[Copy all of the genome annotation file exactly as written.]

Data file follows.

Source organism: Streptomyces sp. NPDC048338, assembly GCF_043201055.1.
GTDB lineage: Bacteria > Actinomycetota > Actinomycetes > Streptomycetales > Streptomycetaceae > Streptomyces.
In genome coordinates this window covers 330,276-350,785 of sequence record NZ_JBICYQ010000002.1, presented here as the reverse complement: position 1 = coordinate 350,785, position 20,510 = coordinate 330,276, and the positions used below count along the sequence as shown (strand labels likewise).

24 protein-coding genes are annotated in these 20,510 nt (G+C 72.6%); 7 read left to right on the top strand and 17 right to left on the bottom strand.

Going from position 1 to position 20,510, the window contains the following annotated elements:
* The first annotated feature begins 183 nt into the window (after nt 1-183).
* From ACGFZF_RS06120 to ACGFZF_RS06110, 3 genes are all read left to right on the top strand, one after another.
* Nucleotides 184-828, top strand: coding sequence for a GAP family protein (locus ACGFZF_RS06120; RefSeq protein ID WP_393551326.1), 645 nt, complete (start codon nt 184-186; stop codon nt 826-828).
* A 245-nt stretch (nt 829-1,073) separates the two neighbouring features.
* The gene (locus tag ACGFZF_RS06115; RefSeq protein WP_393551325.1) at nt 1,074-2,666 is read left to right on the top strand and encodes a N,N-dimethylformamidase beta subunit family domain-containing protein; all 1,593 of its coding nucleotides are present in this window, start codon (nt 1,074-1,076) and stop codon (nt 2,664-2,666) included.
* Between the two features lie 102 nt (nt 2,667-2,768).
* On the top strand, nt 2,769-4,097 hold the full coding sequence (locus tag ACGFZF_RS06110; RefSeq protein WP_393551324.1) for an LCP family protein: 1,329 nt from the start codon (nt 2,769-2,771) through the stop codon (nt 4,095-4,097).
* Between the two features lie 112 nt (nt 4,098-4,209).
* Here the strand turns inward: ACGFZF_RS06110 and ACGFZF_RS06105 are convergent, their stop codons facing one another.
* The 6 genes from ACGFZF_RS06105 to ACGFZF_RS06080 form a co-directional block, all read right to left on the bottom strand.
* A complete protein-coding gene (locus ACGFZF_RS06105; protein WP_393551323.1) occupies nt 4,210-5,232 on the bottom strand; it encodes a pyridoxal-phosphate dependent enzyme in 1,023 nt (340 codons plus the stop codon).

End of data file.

Source organism: Streptomyces sp. NPDC048338, assembly GCF_043201055.1.
GTDB lineage: Bacteria > Actinomycetota > Actinomycetes > Streptomycetales > Streptomycetaceae > Streptomyces.
In genome coordinates this window covers 330,276-350,785 of sequence record NZ_JBICYQ010000002.1, presented here as the reverse complement: position 1 = coordinate 350,785, position 20,510 = coordinate 330,276, and the positions used below count along the sequence as shown (strand labels likewise).

24 protein-coding genes are annotated in these 20,510 nt (G+C 72.6%); 7 read left to right on the top strand and 17 right to left on the bottom strand.

Going from position 1 to position 20,510, the window contains the following annotated elements:
* The first annotated feature begins 183 nt into the window (after nt 1-183).
* From ACGFZF_RS06120 to ACGFZF_RS06110, 3 genes are all read left to right on the top strand, one after another.
* Nucleotides 184-828, top strand: coding sequence for a GAP family protein (locus ACGFZF_RS06120; RefSeq protein ID WP_393551326.1), 645 nt, complete (start codon nt 184-186; stop codon nt 826-828).
* A 245-nt stretch (nt 829-1,073) separates the two neighbouring features.
* The gene (locus tag ACGFZF_RS06115; RefSeq protein WP_393551325.1) at nt 1,074-2,666 is read left to right on the top strand and encodes a N,N-dimethylformamidase beta subunit family domain-containing protein; all 1,593 of its coding nucleotides are present in this window, start codon (nt 1,074-1,076) and stop codon (nt 2,664-2,666) included.
* Between the two features lie 102 nt (nt 2,667-2,768).
* On the top strand, nt 2,769-4,097 hold the full coding sequence (locus tag ACGFZF_RS06110; RefSeq protein WP_393551324.1) for an LCP family protein: 1,329 nt from the start codon (nt 2,769-2,771) through the stop codon (nt 4,095-4,097).
* Between the two features lie 112 nt (nt 4,098-4,209).
* Here the strand turns inward: ACGFZF_RS06110 and ACGFZF_RS06105 are convergent, their stop codons facing one another.
* The 6 genes from ACGFZF_RS06105 to ACGFZF_RS06080 form a co-directional block, all read right to left on the bottom strand.
* A complete protein-coding gene (locus ACGFZF_RS06105; protein WP_393551323.1) occupies nt 4,210-5,232 on the bottom strand; it encodes a pyridoxal-phosphate dependent enzyme in 1,023 nt (340 codons plus the stop codon).